The Taliban were the original targets of US-led intervention in 2001. In the aftermath of 9/11, the US sought to overthrow an organisation that had provided sanctuary for Osama Bin-Laden’s Al-Qaeda organisation.

After being toppled by the coalition, the Taliban have mainly reverted to guerrilla and terrorist tactics. The group routinely and deliberately targets the civilian population and, in 2016 alone, the U.N. attributed an estimated 5,000 deaths and injuries to their activities.

While traditionally operating in rural environments, the ultra-conservative Islamist organisation have expanded into urban centres in the past 12 months and alarmingly increased their territory. They have reduced the area under Afghan government influence to less than two-thirds of the country.

Criminal activities have become a cornerstone of their funding, including illegal mining, heroin laboratories and kidnapping. Recently their operations have expanded into the illegal harvesting and selling of pistachios, reportedly earning the Taliban $15million per year.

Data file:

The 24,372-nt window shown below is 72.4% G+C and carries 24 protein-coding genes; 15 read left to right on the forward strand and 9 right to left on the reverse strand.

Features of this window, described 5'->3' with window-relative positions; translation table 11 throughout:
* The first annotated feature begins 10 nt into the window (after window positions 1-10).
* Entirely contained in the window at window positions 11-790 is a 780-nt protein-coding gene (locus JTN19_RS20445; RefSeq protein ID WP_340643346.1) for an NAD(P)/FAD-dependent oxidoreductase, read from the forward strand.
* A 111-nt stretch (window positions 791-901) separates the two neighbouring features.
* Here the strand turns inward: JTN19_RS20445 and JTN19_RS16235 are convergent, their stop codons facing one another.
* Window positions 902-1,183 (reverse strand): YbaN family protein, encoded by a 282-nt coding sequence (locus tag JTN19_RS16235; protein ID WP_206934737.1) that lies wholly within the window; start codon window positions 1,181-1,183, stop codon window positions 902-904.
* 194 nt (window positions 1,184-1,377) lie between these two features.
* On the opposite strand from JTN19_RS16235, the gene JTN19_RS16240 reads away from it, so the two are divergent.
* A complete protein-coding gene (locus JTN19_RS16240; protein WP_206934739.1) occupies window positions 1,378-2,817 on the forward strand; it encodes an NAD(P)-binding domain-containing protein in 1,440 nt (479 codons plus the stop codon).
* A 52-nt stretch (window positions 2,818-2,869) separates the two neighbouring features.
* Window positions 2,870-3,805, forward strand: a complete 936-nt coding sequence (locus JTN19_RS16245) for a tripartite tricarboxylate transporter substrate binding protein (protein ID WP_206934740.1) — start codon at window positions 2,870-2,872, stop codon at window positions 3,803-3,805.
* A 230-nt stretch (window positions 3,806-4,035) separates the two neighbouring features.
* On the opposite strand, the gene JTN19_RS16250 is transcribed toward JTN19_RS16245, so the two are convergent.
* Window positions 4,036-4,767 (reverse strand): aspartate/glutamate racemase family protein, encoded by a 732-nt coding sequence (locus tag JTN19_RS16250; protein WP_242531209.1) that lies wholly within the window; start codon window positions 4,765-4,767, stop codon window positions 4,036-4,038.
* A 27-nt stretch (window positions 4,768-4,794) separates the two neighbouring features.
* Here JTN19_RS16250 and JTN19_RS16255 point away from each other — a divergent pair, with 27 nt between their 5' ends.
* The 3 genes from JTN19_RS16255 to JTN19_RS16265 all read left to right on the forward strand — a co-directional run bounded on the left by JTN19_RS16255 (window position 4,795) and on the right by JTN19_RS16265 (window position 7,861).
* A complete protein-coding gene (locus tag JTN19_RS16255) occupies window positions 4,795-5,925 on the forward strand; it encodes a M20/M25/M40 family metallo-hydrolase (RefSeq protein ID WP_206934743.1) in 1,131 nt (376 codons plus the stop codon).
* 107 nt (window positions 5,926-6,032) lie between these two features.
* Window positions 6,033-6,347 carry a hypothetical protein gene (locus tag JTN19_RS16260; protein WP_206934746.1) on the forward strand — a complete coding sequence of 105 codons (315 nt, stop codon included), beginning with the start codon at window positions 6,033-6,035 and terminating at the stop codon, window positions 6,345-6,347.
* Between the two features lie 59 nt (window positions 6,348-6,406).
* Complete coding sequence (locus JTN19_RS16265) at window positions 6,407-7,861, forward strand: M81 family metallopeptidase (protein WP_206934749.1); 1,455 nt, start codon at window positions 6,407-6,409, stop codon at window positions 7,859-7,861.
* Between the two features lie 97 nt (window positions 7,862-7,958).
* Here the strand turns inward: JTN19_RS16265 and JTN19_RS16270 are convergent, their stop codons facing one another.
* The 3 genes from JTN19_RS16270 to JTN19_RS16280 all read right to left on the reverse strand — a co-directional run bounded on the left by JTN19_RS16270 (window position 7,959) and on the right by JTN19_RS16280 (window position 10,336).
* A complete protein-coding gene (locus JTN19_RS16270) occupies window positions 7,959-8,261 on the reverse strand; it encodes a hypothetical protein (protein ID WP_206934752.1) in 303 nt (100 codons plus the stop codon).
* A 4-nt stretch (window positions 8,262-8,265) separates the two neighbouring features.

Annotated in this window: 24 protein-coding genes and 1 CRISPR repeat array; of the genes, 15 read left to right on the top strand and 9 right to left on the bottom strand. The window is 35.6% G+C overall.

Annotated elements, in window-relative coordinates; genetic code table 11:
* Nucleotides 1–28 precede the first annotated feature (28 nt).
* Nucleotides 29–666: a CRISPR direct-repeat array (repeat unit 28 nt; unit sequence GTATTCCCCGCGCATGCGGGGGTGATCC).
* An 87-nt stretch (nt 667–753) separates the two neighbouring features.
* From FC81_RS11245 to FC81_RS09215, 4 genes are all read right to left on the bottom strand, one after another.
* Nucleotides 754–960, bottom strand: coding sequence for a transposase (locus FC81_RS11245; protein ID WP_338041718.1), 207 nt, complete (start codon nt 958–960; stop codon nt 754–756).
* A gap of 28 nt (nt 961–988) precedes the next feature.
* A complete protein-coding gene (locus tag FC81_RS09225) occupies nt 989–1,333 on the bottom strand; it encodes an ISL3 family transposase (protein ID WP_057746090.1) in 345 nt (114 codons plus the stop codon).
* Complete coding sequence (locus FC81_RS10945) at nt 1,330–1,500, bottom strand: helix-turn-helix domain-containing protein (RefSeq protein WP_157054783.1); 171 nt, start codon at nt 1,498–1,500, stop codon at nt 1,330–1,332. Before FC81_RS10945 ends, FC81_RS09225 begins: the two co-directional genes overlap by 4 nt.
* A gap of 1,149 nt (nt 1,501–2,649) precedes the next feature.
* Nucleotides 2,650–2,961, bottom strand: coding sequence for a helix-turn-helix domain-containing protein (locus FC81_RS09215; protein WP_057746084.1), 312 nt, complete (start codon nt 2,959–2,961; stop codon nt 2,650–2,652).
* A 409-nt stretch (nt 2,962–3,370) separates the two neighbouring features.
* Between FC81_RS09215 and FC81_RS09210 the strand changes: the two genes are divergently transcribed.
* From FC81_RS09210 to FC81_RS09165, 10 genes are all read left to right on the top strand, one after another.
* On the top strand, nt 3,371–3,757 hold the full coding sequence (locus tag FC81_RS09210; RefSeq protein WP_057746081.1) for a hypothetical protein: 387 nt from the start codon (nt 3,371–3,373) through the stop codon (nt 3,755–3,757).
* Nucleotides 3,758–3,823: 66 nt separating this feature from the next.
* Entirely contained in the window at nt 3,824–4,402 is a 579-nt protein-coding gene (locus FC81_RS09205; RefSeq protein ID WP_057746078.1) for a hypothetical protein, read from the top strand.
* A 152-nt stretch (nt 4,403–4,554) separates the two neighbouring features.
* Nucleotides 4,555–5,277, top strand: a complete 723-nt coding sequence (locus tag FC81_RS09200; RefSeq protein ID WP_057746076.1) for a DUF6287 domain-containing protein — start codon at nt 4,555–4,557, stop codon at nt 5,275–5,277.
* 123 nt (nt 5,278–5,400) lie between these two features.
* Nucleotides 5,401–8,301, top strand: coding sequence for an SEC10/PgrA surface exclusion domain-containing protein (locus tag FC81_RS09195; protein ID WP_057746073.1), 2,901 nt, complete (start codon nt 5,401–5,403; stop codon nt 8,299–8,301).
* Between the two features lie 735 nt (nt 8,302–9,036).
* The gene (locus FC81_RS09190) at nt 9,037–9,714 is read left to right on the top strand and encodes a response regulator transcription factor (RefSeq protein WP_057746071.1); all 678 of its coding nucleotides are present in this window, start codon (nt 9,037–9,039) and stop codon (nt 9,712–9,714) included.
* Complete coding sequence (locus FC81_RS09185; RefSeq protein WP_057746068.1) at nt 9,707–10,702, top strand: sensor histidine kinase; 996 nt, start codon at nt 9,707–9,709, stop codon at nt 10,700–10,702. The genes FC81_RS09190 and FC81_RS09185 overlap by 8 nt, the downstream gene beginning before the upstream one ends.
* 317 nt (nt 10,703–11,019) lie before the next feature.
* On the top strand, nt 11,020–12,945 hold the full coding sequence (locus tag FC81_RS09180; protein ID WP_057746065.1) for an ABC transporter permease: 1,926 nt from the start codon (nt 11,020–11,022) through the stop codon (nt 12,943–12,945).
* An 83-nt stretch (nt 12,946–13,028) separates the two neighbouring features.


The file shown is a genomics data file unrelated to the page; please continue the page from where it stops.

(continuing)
Peace talks involving the Taliban have been sporadically held since 2012, without any political solution. Internal divisions and rival factions plague the Taliban movement and peace efforts, something the assertive rule of new leader Hibatullah Akhundzada (since May 2016) has so far failed to suppress.


Capitalising on the regional destabilisation of the Middle-East, the so-called Islamic State (IS) has reportedly been operating in Afghanistan since 2014, in addition to their established territorial presence in Iraq and Syria. The number of IS fighters in Afghanistan is estimated to be between 1,000 and 5,000.

The bulk of the force is made of Taliban defectors and foreign fighters with little connection to the Syrian and Iraqi branches of IS.